FERC Commissioners Warn of Threats to Reliable Electricity

At a Senate Energy and Natural Resources Committee hearing last week, members of the Federal Energy Regulatory Commission warned of threats to electric system reliability. (Photo By: Douglas Rissing/Getty Images)

The nation is facing unprecedented challenges to the reliability of the electric power system, members of the Federal Energy Regulatory Commission warned at a recent Senate hearing.

Commissioner Mark Christie, echoing concerns expressed to Congress by NRECA, said the transition to cleaner energy is happening too fast and could have disastrous consequences. NRECA has been repeatedly pushing that same message to lawmakers and federal agencies for more than a year.

“I think the United States is heading for a very catastrophic situation in terms of reliability,” Christie told members of the Senate Energy and Natural Resources Committee at a May 4 oversight hearing focused on FERC.

“The core of the problem is actually very simple. We are retiring dispatchable generating resources at a pace and in an amount that is far too fast and far too great and is threatening our ability to keep the lights on.”

In March 2022, NRECA CEO Jim Matheson warned the Senate Environment and Public Works Committee of the risks of energy shortfalls during extreme weather if too much baseload generation is retired prematurely.

“Such policies would have significant impacts on the reliability and security of the electric grid and could have an undue economic impact on co-op consumer-members, particularly as additional costs must be incurred for replacement generation,” Matheson said.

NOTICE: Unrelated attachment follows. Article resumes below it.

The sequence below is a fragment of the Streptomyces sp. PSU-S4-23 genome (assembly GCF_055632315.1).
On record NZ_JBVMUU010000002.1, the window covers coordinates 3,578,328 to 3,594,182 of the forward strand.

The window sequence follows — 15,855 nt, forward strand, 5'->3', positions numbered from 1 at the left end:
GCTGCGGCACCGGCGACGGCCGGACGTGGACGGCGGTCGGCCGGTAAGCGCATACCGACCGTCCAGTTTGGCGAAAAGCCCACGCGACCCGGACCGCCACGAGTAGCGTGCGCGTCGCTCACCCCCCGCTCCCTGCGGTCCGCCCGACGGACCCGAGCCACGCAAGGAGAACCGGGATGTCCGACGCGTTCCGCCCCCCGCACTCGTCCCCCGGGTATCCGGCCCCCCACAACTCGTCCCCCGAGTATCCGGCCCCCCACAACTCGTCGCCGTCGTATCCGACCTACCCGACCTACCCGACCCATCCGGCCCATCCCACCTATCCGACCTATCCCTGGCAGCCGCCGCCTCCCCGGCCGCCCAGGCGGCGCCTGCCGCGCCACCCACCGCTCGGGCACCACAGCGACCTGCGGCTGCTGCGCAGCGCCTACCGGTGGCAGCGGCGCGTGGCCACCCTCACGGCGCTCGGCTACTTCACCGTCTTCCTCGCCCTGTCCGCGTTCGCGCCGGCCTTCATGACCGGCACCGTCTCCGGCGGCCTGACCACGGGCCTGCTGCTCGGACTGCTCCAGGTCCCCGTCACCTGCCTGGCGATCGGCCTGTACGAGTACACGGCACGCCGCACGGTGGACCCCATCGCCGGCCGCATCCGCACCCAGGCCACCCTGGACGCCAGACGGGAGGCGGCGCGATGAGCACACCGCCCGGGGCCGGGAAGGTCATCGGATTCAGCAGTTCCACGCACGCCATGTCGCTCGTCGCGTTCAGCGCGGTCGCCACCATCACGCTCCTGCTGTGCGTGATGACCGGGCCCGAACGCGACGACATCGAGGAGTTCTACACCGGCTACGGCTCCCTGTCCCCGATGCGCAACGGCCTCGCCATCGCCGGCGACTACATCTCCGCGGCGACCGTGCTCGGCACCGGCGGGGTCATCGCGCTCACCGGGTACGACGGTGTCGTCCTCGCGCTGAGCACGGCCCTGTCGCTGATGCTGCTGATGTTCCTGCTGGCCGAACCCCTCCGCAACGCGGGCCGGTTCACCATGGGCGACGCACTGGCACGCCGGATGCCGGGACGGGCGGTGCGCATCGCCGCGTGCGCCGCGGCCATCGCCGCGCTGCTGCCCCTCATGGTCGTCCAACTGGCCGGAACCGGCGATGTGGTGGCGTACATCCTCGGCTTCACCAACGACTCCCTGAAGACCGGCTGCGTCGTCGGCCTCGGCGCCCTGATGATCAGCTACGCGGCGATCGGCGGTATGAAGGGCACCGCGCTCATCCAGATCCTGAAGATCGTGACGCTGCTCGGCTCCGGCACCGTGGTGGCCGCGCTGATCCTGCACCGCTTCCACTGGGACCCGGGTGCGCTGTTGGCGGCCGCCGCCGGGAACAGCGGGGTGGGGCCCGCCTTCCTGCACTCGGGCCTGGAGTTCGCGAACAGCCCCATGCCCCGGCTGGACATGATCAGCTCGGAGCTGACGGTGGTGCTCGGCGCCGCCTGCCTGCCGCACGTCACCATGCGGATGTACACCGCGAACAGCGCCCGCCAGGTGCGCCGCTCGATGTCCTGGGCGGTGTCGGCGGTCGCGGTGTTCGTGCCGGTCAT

Christie said the problem is not the addition of wind, solar and other renewable resources to the energy mix.

“The problem is the subtraction of dispatchable resources such as coal and gas,” he said, underscoring NRECA’s message to policymakers.

All four of the commissioners who testified before the Senate committee agreed that coal is still necessary to maintain reliability.

“Do any of you believe that it’s possible to eliminate coal today or in the near future and still be able to maintain a somewhat reliable system?” asked Chairman Joe Manchin, D-W.Va.

“I believe in an all-of-the-above approach,” replied FERC Chairman Willie Phillips, who was appointed to lead the commission in January by President Joe Biden. “Whatever resources are needed to keep our grid reliable, we have to make sure they are available.”

Commissioner James Danly said, “as things stand, coal is required.”

“It makes up just under a quarter of all the installed capacity in America and it would be impossible, given the locations and the realities of the electricity system, to replace it,” Danly said.

Phillips said the grid is also being threatened by “foreign and domestic actors” who are “testing our cyber defenses every day.”

“Physical threats to the grid are on the rise,” he said. “And extreme weather of all kinds is threatening the power to our customers.”

Phillips emphasized that “reliability is, and must be always, job No. 1.”

Since the beginning of the year, he said, the commission has taken several actions to strengthen reliability:

  • Finalizing a rule to require the North American Electric Reliability Corp. to develop enhanced cybersecurity standards for internal network security protocols.
  • Directing additional enhancements to a series of winter preparedness measures filed by NERC that are designed to prevent a repeat of the massive power outages and grid failures that took place during Winter Storm Uri in Texas two years ago.
  • Approving a new reliability standard to further protect the electric system supply chain from hostile actors.
  • Issuing a final rule in April to create a system of incentives to reward certain cybersecurity investments.

Erin Kelly is a staff writer for NRECA.